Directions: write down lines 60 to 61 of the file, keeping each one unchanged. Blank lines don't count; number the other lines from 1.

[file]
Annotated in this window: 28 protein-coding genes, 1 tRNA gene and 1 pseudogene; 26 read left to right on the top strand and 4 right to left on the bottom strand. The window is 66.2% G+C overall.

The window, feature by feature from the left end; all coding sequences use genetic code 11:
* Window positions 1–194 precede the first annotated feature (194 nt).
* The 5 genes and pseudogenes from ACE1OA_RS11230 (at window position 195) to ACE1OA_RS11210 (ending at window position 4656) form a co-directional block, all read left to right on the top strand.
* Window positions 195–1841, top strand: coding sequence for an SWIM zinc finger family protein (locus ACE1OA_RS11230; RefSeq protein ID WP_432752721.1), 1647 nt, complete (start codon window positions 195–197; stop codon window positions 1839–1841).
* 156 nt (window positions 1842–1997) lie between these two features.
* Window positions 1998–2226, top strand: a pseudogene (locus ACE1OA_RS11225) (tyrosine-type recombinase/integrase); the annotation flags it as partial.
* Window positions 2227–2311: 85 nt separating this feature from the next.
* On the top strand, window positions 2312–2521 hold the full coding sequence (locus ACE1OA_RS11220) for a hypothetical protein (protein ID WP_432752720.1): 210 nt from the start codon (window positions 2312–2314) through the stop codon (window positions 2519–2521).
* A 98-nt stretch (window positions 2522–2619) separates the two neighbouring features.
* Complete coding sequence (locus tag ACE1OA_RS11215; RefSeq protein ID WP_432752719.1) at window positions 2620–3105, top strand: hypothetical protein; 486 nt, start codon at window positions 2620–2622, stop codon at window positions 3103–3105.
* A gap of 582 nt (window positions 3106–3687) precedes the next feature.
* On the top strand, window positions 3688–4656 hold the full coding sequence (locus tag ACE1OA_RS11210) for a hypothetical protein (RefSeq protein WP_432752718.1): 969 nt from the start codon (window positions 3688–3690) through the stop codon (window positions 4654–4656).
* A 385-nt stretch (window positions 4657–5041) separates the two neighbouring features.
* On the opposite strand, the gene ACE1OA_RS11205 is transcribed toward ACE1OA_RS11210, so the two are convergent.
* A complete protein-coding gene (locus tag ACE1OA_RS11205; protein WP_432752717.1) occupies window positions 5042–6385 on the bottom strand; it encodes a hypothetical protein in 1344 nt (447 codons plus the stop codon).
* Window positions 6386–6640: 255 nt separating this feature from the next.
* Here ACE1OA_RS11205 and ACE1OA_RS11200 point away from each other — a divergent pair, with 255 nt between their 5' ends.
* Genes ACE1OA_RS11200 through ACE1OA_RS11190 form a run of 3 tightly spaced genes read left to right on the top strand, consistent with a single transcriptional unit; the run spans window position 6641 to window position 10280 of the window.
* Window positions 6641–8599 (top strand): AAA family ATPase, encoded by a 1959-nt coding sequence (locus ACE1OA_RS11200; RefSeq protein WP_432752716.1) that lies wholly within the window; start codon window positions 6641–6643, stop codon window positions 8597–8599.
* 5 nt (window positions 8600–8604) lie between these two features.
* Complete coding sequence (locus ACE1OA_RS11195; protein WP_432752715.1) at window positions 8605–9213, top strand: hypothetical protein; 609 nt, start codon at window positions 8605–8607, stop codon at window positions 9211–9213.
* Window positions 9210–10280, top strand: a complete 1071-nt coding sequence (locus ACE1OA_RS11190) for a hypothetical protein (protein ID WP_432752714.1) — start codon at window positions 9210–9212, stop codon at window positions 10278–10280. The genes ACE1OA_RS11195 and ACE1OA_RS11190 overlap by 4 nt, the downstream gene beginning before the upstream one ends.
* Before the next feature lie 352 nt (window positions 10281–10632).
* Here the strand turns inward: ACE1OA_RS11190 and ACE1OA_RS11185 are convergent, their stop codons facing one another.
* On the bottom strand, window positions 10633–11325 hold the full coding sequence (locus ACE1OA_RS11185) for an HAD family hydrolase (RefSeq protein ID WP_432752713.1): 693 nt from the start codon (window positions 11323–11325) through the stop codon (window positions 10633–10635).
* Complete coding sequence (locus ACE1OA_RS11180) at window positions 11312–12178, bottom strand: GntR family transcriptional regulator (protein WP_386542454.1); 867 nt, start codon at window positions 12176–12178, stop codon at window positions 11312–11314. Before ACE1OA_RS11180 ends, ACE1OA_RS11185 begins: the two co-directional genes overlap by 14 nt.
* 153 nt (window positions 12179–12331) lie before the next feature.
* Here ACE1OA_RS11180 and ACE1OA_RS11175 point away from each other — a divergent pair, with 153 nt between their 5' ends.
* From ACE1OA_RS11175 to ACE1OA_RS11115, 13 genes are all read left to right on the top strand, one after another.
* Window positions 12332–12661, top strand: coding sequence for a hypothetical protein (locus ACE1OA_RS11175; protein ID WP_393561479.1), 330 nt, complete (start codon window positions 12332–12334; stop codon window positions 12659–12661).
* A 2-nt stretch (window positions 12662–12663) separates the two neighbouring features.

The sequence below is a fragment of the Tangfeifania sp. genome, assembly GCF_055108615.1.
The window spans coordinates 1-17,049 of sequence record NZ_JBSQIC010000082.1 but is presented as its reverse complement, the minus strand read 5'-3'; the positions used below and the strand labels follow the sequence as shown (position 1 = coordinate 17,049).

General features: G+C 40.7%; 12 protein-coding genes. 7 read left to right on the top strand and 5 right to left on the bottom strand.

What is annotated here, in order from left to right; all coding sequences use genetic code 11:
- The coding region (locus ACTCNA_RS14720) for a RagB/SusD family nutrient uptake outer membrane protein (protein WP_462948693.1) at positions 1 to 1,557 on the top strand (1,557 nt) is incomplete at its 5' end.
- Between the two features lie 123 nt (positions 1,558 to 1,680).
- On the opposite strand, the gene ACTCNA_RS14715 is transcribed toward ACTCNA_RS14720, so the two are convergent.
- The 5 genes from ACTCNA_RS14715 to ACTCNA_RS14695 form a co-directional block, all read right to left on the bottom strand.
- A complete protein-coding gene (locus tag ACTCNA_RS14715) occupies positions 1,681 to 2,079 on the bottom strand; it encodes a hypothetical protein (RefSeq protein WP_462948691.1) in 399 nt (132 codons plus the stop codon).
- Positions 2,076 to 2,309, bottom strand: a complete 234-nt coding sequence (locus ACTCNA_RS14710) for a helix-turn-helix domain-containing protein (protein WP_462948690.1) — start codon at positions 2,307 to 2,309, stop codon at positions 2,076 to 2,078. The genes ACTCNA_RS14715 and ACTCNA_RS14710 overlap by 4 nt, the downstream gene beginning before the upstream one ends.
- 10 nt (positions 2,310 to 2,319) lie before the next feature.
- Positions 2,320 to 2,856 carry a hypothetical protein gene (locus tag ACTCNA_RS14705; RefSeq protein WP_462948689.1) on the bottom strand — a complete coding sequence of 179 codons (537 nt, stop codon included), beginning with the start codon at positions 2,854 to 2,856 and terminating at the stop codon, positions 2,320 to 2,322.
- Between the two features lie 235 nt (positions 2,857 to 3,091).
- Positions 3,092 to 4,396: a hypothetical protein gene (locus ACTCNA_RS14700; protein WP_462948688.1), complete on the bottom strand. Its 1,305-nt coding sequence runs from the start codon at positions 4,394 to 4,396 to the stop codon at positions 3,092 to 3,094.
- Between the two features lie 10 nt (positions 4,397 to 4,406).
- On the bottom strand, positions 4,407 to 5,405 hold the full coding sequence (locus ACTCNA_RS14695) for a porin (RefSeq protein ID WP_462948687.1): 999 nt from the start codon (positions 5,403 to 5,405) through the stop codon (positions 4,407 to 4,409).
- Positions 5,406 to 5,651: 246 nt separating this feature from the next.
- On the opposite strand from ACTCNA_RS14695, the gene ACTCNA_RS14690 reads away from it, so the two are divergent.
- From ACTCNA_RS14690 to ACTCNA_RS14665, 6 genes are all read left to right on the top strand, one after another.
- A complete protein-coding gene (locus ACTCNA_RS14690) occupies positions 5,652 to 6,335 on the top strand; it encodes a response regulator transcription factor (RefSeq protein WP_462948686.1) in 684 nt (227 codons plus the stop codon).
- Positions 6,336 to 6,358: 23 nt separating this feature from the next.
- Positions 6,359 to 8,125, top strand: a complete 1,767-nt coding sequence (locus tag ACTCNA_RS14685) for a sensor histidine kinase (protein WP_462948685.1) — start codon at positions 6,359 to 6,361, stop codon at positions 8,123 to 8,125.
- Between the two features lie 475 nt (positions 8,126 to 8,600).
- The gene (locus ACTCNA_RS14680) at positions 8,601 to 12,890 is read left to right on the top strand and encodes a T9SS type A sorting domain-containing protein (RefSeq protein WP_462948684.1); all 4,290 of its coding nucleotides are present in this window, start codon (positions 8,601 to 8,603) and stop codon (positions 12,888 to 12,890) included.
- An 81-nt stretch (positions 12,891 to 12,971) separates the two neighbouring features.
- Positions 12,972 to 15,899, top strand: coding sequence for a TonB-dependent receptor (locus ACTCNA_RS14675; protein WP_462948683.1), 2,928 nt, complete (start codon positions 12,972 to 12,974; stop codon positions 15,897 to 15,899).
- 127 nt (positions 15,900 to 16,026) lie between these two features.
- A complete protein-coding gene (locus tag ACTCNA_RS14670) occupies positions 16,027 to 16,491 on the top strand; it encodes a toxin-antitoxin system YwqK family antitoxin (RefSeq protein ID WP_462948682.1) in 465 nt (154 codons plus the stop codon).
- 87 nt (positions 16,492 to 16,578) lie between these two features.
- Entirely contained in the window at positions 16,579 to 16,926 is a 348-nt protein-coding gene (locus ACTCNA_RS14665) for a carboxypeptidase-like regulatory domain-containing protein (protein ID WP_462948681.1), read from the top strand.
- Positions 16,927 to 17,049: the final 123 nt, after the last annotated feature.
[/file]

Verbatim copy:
- A complete protein-coding gene (locus tag ACTCNA_RS14670) occupies positions 16,027 to 16,491 on the top strand; it encodes a toxin-antitoxin system YwqK family antitoxin (RefSeq protein ID WP_462948682.1) in 465 nt (154 codons plus the stop codon).
- 87 nt (positions 16,492 to 16,578) lie between these two features.